It was inevitable, following the election, that some major publication would write an article about how Obama will face a primary challenge from the left in 2012. Politico, not surprisingly, got there first, with a column by Roger Simon today wondering whether Howard Dean could defeat Obama.
Buried in the piece is the rather large caveat that Dean doesn't actually think such a challenge is a good idea. "Nobody is going to beat him [for the nomination] in 2012," Dean said. "All that would do is weaken the president."
Dean's not going to run against Obama in 2012, nor should he. But that doesn't mean Obama couldn't learn a thing or two from Dean's presidential campaign and chairmanship of the party. Those lessons just might help Obama turn his ailing presidency around.
Dean's innovative insurgent presidential campaign in 2003-2004 provided the manual--albeit a messy, imperfect one--for a bottom-up mass movement in democratic politics, and his fifty-state strategy as chair of the Democratic National Committee provided the foundation for electing Democrats across the map in 2006 and 2008. The Obama campaign embraced and expanded both of these visionary ideas. "We pioneered it and Obama perfected it," said Dean's former campaign manager Joe Trippi. Some even called Obama "Dean 2.0."
Yet after the election, Obama quickly dispatched the insurgents--Dean chief among them, who was excluded from a plum job--and assembled an administration that looked surprisingly like a third Clinton term. Dean's snub came to signify a broader abandonment of the party's grassroots base, especially as Obama packed his White House with well-worn veterans of previous administrations, who embodied longevity over innovation and connections over change. Obama demobilized the very grassroots political apparatus that proved so successful during his campaign. "The Obama people ran the best campaign I've seen in all my life in politics," Dean told me. "But they couldn't translate it into government." Nor did they really try to, as I detail in my new book, Herding Donkeys.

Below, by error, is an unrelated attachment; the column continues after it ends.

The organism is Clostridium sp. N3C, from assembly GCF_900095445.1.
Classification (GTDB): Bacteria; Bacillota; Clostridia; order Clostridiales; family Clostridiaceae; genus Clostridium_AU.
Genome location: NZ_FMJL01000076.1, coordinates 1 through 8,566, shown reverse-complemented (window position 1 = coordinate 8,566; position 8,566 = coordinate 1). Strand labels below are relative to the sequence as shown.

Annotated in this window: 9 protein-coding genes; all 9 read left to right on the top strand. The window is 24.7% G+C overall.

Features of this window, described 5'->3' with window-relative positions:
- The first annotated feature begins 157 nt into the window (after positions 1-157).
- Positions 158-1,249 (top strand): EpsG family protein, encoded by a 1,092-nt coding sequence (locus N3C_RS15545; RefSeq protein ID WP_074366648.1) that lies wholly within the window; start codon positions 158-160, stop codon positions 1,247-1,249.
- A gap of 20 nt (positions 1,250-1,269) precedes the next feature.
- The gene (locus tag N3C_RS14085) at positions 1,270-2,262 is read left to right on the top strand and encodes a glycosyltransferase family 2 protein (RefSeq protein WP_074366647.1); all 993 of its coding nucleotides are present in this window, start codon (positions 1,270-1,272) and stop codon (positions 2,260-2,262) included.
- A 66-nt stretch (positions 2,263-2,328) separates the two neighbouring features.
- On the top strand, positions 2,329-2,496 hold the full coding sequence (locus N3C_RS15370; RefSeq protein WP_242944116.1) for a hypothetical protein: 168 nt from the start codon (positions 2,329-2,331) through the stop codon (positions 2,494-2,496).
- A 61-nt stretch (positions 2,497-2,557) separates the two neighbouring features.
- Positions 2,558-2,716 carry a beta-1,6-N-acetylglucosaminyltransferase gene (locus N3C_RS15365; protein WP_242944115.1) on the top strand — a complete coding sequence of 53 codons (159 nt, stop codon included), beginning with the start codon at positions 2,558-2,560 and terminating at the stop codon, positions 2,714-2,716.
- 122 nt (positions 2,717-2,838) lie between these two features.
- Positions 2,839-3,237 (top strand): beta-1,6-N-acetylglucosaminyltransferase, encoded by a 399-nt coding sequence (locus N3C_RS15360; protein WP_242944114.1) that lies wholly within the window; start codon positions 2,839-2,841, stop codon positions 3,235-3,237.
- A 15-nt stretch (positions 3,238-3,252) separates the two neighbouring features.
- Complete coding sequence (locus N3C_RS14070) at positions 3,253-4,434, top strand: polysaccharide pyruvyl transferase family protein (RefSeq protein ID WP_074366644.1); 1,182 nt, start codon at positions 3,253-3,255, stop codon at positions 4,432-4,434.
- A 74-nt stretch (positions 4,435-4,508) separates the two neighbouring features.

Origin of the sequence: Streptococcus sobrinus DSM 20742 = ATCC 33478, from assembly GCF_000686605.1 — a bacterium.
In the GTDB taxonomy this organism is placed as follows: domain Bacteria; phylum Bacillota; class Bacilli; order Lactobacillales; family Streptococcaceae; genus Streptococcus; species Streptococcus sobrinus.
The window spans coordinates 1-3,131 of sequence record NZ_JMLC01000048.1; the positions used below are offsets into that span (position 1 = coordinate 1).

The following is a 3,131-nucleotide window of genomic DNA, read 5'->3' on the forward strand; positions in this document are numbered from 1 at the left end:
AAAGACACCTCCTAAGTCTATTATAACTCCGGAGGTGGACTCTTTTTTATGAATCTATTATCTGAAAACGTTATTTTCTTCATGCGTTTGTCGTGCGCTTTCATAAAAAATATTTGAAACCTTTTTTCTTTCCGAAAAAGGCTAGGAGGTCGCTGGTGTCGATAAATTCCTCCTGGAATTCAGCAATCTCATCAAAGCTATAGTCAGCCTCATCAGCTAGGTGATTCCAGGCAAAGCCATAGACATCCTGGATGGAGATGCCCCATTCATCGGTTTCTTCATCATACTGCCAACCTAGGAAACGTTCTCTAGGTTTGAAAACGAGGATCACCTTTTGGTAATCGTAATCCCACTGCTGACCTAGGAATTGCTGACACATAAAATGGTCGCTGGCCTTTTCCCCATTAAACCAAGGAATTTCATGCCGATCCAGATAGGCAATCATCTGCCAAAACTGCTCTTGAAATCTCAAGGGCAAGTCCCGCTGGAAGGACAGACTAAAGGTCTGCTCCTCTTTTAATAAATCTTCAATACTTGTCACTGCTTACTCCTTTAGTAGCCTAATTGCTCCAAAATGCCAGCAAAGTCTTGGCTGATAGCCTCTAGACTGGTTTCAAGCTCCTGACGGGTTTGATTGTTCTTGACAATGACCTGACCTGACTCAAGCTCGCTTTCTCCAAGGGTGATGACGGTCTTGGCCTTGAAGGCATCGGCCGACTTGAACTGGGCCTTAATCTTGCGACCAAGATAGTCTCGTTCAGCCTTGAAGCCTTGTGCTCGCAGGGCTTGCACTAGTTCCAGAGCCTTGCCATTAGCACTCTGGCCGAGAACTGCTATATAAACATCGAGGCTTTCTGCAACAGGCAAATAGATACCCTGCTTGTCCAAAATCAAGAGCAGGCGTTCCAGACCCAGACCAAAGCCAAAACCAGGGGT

In the first two years of his presidency, the dialogue between Obama and his supporters has been strictly one-way: here's the policy. Go support it. "You can't dictate to your base what's going to happen," Dean says. "It's got to be a two-way deal, and it hasn't been." Moving forward, Dean wants Obama to stand up and fight for some core principles, contrasting his agenda with the extremity of the new Congress, and appear like he's committed to changing Washington, rather than just surrounding himself with the same old crew of Washington insiders.
LBJ faced a primary because of the war in Vietnam. Ted Kennedy challenged Jimmy Carter over a sluggish economy. Though Dean does disagree with Obama on some policy fronts--most notably, the lack of a public option in healthcare reform--these differences are as much about style as substance. Dean and many other Democrats liked the Obama they saw during the campaign better than the Obama they see in the White House--and want him to return to the grassroots approach he employed so effectively two years ago. It needn't take a primary challenge for Obama to recognize that he can no longer take his base for granted. The results on Tuesday should have been enough of a wake-up call.
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